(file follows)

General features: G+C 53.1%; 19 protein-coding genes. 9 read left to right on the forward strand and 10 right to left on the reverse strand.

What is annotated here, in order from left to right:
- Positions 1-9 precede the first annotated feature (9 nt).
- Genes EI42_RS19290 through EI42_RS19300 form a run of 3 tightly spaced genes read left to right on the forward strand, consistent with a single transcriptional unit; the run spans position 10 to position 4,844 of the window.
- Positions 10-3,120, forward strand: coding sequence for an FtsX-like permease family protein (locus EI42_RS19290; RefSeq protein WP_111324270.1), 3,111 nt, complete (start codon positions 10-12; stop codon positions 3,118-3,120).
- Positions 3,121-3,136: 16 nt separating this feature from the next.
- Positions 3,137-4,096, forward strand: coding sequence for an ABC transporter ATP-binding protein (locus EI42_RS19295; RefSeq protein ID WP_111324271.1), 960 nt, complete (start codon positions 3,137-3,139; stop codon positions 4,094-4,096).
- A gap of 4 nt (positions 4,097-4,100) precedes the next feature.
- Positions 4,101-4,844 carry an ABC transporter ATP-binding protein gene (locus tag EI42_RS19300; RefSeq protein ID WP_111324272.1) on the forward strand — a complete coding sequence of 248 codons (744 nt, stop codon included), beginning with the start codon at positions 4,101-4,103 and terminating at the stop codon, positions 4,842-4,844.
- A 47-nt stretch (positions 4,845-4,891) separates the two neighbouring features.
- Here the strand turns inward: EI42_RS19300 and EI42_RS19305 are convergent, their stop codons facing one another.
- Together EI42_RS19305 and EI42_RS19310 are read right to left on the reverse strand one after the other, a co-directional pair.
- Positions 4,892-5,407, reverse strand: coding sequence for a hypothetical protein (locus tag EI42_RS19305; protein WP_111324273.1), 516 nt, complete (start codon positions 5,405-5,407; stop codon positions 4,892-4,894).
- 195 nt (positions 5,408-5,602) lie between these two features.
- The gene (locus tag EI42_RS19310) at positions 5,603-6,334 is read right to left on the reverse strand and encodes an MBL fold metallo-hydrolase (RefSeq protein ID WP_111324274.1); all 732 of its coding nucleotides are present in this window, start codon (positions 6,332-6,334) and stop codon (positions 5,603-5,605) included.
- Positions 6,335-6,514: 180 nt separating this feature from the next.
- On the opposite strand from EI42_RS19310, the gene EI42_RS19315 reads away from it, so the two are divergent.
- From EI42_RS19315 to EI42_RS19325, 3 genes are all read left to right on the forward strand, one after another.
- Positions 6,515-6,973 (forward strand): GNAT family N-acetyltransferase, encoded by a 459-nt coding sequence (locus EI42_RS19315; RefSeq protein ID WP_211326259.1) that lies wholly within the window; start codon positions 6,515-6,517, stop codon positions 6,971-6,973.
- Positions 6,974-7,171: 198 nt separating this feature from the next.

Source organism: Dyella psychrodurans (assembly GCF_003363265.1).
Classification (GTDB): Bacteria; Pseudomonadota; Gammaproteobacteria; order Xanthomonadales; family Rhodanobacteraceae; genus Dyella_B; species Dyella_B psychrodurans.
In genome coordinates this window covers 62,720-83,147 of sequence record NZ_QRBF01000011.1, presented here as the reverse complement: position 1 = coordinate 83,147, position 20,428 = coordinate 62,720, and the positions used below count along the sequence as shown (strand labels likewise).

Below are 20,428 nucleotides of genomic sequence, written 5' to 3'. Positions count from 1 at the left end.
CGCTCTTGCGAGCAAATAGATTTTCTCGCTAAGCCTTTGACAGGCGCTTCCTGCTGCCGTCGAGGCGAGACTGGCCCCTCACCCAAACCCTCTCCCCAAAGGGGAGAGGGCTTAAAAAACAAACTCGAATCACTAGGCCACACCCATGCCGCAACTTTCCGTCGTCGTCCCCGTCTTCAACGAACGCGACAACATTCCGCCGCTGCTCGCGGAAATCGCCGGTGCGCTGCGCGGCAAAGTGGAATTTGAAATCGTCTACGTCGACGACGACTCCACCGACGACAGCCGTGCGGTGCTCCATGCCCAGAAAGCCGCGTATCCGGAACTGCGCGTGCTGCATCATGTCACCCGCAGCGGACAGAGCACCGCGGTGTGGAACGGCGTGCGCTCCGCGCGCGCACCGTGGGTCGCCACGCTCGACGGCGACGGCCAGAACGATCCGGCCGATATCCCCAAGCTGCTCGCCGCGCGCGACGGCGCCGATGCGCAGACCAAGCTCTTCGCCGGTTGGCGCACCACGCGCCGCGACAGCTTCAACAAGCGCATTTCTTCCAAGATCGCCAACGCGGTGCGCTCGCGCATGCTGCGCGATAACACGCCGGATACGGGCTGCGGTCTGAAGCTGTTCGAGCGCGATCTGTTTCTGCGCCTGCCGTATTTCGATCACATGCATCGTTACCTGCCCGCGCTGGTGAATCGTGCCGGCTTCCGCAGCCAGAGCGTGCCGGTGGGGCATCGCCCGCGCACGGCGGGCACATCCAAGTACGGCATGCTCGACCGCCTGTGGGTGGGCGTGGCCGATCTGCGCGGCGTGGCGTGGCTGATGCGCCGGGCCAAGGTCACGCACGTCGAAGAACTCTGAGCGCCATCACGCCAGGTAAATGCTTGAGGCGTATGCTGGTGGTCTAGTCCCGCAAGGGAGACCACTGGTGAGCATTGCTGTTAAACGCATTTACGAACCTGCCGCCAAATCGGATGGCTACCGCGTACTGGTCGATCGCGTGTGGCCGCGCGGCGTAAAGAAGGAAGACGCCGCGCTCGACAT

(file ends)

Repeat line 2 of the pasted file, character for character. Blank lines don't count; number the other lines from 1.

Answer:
What is annotated here, in order from left to right: